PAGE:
New Television Workshop Collection

New Television Workshop Collection Program MaterialsRockefeller Artists-in-Television

Video clip of City Motion Space Game

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City Motion Space Game

Alternative Title:
City/Motion Space/Game

2 videoreels of 2 (60 min.) : sd., col. ; 2 in.
2 videoreels of 2 (60 min.) : sd., col. ; 2 in.
1 videoreel of 1 : sd., col. ; 2 in.
2 videocassettes of 2 : (Betacam SP) (60 min.) : sd., col. ; 1/2 in.
2 videocassettes of 2 : (Betacam SP) (60 min.) : sd., col. ; 1/2 in.
2 videocassettes of 2 : (D3) (60 min.) : sd., col. ; 1/2 in.
2 videocassettes of 2 : (VHS) (60 min.) : sd., col. ; 1/2 in.
1 folder

Copyright Date:

Copyright Holder:
Copyright holder is unidentified.

Materials Date:
1968 - 1969

Feldhaus-Weber, Mary
Morris, John
Solomons, Gus, Jr.

The work was originally created when composer John Morris, writer Mary Feldhaus-Weber, and choreographer Gus Solomons, Jr. were all Rockefeller Artists-in-Television at WGBH. When the work was broadcast on channels 2 and 44, viewers were asked to take two television sets and place them side by side. "City Motion Space Game" was eventually rebroadcast as an episode of "Artist's Showcase."

Includes 2" masters and dub masters, D3 and Betacam SP preservation masters and VHS screening copies. A second pair of Betacam SP tapes was created for exhibition purposes ca. 1996. An introduction for the work when it was aired as part of "Artist's Showcase" exists on 2" and has not been reformatted. A file folder contains correspondence and press releases. Additional file folders archived separately from the New Television Workshop Collection include correspondence, information on music, releases, an interview transcript, and script.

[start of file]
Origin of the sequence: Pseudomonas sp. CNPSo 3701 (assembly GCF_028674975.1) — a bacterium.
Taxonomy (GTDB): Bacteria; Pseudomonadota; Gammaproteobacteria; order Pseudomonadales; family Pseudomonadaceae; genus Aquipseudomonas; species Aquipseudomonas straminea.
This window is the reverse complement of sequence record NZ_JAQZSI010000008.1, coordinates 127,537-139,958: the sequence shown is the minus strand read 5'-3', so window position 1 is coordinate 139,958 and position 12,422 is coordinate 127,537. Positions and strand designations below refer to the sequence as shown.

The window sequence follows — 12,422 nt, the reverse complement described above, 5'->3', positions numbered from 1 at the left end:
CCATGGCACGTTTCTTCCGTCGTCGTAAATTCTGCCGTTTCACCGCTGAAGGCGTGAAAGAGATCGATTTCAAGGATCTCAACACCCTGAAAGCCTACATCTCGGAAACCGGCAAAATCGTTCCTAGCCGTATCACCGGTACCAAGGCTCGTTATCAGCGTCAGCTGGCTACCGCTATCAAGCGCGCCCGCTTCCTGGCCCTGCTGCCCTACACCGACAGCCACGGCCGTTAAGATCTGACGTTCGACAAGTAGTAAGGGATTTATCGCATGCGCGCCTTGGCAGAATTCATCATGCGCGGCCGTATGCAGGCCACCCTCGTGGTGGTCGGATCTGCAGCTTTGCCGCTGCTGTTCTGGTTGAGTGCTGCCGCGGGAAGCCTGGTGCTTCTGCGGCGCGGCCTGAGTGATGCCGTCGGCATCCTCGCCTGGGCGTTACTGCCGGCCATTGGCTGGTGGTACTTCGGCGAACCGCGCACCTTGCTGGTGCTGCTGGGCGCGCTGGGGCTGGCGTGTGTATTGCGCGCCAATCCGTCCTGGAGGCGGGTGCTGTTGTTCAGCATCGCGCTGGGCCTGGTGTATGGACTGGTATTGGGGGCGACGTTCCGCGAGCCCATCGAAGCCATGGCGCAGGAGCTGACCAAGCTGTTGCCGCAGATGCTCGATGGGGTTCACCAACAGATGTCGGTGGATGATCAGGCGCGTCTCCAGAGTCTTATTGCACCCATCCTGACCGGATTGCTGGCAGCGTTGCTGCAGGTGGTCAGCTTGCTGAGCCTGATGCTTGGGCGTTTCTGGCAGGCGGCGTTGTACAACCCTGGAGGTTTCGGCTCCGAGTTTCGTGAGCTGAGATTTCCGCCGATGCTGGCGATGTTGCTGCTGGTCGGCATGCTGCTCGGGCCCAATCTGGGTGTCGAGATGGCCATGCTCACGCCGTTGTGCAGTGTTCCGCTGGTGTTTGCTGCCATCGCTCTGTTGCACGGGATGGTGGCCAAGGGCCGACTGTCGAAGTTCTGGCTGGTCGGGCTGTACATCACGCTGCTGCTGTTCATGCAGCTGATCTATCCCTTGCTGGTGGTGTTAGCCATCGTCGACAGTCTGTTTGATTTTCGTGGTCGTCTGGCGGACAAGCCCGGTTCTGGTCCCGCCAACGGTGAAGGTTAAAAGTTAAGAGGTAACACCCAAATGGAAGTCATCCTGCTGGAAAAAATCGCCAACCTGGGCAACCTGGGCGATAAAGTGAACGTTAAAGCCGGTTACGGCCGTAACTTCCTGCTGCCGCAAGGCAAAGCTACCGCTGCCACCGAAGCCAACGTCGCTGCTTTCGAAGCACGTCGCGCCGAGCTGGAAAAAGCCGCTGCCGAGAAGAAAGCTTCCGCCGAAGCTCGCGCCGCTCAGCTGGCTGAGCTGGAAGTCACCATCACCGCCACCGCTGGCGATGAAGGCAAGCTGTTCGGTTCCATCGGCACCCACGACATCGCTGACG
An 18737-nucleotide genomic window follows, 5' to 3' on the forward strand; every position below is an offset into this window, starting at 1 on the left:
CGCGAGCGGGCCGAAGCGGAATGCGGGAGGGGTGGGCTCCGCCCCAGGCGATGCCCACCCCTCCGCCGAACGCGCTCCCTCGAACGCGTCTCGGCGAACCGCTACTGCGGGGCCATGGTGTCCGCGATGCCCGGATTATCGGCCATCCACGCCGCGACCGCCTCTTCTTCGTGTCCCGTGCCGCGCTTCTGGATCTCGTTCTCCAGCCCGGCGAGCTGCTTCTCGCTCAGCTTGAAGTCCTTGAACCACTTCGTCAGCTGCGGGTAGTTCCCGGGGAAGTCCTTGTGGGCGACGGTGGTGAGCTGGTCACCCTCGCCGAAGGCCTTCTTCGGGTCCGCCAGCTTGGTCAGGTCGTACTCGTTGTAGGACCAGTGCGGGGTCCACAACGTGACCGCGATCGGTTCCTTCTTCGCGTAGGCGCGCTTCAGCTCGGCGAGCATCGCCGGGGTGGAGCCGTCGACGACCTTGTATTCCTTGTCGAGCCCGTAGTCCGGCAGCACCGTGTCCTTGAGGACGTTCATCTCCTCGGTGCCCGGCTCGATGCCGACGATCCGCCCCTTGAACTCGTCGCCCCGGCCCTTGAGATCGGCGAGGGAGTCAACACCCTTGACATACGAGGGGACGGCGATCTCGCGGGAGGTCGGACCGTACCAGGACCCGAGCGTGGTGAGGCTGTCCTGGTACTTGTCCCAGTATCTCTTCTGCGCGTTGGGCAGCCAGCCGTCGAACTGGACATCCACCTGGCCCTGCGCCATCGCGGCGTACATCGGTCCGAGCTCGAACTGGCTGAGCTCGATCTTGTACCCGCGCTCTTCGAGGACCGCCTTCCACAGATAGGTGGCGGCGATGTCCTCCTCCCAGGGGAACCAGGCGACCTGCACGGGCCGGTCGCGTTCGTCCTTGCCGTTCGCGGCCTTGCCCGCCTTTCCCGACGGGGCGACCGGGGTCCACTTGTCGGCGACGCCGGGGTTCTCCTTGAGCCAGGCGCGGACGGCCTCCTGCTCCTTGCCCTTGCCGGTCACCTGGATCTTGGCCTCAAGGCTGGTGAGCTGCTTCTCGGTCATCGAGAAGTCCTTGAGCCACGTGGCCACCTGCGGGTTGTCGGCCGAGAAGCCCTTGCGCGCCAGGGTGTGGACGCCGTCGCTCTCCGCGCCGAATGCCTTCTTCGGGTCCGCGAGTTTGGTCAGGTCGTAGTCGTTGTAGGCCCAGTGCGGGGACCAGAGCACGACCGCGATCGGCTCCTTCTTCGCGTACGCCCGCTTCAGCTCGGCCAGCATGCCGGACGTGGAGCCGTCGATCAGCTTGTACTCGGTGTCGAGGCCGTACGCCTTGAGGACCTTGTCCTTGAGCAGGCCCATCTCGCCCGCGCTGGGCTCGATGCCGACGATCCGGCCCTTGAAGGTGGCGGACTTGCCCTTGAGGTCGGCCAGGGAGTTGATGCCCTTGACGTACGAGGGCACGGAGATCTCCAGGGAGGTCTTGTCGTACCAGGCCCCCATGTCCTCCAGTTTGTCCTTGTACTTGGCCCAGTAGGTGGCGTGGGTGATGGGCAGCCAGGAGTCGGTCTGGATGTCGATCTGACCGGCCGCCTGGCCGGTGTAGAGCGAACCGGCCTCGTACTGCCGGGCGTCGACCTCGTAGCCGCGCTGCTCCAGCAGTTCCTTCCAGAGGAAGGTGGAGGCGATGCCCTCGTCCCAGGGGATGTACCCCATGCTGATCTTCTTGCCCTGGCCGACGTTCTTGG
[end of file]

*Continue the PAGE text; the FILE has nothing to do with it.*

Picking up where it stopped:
In "City Motion Space Game," a double-channel work, choreographer Gus Solomons, Jr., provides narration and movement for a work created in collaboration with writer Mary Feldhaus-Weber and composer John Morris. Solomons is seen dancing at the Prudential Center, on Boston Common, and in the WGBH studios. When the two channels are viewed side by side, the movements and locations overlap to create a dense tapestry of associated images. Solomons' narration provides a backdrop to the movement. He describes his interest in dance and movement to the viewer and makes suggestions as to how to view the piece. "See what you are interested in looking at at any given moment," he proposes. His tall, lanky frame alternates between everyday pedestrian movements and a technical dance vocabulary. In the studio he works with a complicated grid he has laid out on the floor.

The sound score was composed by John Morris.

Downey, Peter

Hauser, Rick

Kraus, Ray (Video Editor)
Cummings, Walt (Video Editor)

Rockefeller Foundation

Solomons, Gus, Jr.

Modern dance


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